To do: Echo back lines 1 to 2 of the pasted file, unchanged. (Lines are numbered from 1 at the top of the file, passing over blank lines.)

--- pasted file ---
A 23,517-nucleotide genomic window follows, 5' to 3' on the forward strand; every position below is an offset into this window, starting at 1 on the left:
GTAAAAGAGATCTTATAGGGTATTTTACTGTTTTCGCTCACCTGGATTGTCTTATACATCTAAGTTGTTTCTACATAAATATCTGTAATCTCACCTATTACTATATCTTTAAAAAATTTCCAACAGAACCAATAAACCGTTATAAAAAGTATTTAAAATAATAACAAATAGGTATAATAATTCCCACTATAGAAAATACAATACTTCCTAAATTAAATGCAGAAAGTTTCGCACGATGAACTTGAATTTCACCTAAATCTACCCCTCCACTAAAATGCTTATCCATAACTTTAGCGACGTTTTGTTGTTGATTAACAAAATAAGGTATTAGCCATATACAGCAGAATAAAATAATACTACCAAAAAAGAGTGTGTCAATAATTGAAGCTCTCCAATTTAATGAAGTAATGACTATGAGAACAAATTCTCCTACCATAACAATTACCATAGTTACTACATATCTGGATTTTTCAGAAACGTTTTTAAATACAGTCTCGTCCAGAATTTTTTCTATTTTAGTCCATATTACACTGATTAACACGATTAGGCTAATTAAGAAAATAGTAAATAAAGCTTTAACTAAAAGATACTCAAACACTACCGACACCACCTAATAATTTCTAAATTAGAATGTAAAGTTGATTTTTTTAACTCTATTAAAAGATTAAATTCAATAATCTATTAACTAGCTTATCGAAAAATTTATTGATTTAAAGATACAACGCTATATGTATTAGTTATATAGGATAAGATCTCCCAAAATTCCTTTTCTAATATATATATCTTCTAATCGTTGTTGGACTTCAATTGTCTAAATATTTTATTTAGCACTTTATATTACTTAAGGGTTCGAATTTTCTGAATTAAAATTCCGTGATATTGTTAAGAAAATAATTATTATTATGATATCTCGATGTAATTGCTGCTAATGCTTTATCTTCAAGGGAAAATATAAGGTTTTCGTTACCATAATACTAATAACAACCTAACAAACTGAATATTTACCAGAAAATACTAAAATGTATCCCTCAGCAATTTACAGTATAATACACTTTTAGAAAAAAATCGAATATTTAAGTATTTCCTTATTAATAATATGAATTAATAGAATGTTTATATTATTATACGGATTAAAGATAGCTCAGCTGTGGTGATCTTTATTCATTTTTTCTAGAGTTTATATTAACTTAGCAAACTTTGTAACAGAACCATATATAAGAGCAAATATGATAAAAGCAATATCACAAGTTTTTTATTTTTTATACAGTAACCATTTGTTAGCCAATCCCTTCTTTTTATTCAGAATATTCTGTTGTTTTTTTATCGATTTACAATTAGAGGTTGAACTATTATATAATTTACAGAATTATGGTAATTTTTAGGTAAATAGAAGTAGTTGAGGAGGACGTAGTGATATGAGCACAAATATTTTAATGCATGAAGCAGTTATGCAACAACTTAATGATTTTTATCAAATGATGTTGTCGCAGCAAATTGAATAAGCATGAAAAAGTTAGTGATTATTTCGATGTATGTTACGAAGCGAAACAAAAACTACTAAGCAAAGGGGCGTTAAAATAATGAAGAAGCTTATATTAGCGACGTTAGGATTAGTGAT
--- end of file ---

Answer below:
A 23,517-nucleotide genomic window follows, 5' to 3' on the forward strand; every position below is an offset into this window, starting at 1 on the left:
GTAAAAGAGATCTTATAGGGTATTTTACTGTTTTCGCTCACCTGGATTGTCTTATACATCTAAGTTGTTTCTACATAAATATCTGTAATCTCACCTATTACTATATCTTTAAAAAATTTCCAACAGAACCAATAAACCGTTATAAAAAGTATTTAAAATAATAACAAATAGGTATAATAATTCCCACTATAGAAAATACAATACTTCCTAAATTAAATGCAGAAAGTTTCGCACGATGAACTTGAATTTCACCTAAATCTACCCCTCCACTAAAATGCTTATCCATAACTTTAGCGACGTTTTGTTGTTGATTAACAAAATAAGGTATTAGCCATATACAGCAGAATAAAATAATACTACCAAAAAAGAGTGTGTCAATAATTGAAGCTCTCCAATTTAATGAAGTAATGACTATGAGAACAAATTCTCCTACCATAACAATTACCATAGTTACTACATATCTGGATTTTTCAGAAACGTTTTTAAATACAGTCTCGTCCAGAATTTTTTCTATTTTAGTCCATATTACACTGATTAACACGATTAGGCTAATTAAGAAAATAGTAAATAAAGCTTTAACTAAAAGATACTCAAACACTACCGACACCACCTAATAATTTCTAAATTAGAATGTAAAGTTGATTTTTTTAACTCTATTAAAAGATTAAATTCAATAATCTATTAACTAGCTTATCGAAAAATTTATTGATTTAAAGATACAACGCTATATGTATTAGTTATATAGGATAAGATCTCCCAAAATTCCTTTTCTAATATATATATCTTCTAATCGTTGTTGGACTTCAATTGTCTAAATATTTTATTTAGCACTTTATATTACTTAAGGGTTCGAATTTTCTGAATTAAAATTCCGTGATATTGTTAAGAAAATAATTATTATTATGATATCTCGATGTAATTGCTGCTAATGCTTTATCTTCAAGGGAAAATATAAGGTTTTCGTTACCATAATACTAATAACAACCTAACAAACTGAATATTTACCAGAAAATACTAAAATGTATCCCTCAGCAATTTACAGTATAATACACTTTTAGAAAAAAATCGAATATTTAAGTATTTCCTTATTAATAATATGAATTAATAGAATGTTTATATTATTATACGGATTAAAGATAGCTCAGCTGTGGTGATCTTTATTCATTTTTTCTAGAGTTTATATTAACTTAGCAAACTTTGTAACAGAACCATATATAAGAGCAAATATGATAAAAGCAATATCACAAGTTTTTTATTTTTTATACAGTAACCATTTGTTAGCCAATCCCTTCTTTTTATTCAGAATATTCTGTTGTTTTTTTATCGATTTACAATTAGAGGTTGAACTATTATATAATTTACAGAATTATGGTAATTTTTAGGTAAATAGAAGTAGTTGAGGAGGACGTAGTGATATGAGCACAAATATTTTAATGCATGAAGCAGTTATGCAACAACTTAATGATTTTTATCAAATGATGTTGTCGCAGCAAATTGAATAAGCATGAAAAAGTTAGTGATTATTTCGATGTATGTTACGAAGCGAAACAAAAACTACTAAGCAAAGGGGCGTTAAAATAATGAAGAAGCTTATATTAGCGACGTTAGGATTAGTGAT